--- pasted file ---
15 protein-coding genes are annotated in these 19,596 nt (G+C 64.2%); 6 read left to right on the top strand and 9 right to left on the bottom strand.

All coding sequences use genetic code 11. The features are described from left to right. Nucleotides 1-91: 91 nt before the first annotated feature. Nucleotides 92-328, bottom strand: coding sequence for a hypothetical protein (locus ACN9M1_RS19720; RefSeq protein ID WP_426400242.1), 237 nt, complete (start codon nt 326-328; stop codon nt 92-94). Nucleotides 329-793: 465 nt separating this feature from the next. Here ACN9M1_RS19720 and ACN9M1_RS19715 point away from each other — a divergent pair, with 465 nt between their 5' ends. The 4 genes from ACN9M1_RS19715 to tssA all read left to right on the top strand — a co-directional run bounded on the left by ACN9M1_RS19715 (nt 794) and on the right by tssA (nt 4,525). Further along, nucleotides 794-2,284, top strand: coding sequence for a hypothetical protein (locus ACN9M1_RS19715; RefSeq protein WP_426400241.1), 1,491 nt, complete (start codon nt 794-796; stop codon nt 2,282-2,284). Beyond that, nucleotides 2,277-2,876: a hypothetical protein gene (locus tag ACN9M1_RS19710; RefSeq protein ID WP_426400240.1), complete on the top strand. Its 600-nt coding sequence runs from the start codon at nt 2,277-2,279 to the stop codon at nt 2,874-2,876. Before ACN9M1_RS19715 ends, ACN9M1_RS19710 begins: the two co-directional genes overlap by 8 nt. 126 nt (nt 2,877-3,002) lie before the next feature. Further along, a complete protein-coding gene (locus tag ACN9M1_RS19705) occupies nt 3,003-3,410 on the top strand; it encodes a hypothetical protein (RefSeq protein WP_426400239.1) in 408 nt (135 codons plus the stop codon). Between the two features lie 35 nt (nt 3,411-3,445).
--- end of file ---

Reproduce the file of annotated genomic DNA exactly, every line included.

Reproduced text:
15 protein-coding genes are annotated in these 19,596 nt (G+C 64.2%); 6 read left to right on the top strand and 9 right to left on the bottom strand.

All coding sequences use genetic code 11. The features are described from left to right. Nucleotides 1-91: 91 nt before the first annotated feature. Nucleotides 92-328, bottom strand: coding sequence for a hypothetical protein (locus ACN9M1_RS19720; RefSeq protein ID WP_426400242.1), 237 nt, complete (start codon nt 326-328; stop codon nt 92-94). Nucleotides 329-793: 465 nt separating this feature from the next. Here ACN9M1_RS19720 and ACN9M1_RS19715 point away from each other — a divergent pair, with 465 nt between their 5' ends. The 4 genes from ACN9M1_RS19715 to tssA all read left to right on the top strand — a co-directional run bounded on the left by ACN9M1_RS19715 (nt 794) and on the right by tssA (nt 4,525). Further along, nucleotides 794-2,284, top strand: coding sequence for a hypothetical protein (locus ACN9M1_RS19715; RefSeq protein WP_426400241.1), 1,491 nt, complete (start codon nt 794-796; stop codon nt 2,282-2,284). Beyond that, nucleotides 2,277-2,876: a hypothetical protein gene (locus tag ACN9M1_RS19710; RefSeq protein ID WP_426400240.1), complete on the top strand. Its 600-nt coding sequence runs from the start codon at nt 2,277-2,279 to the stop codon at nt 2,874-2,876. Before ACN9M1_RS19715 ends, ACN9M1_RS19710 begins: the two co-directional genes overlap by 8 nt. 126 nt (nt 2,877-3,002) lie before the next feature. Further along, a complete protein-coding gene (locus tag ACN9M1_RS19705) occupies nt 3,003-3,410 on the top strand; it encodes a hypothetical protein (RefSeq protein WP_426400239.1) in 408 nt (135 codons plus the stop codon). Between the two features lie 35 nt (nt 3,411-3,445).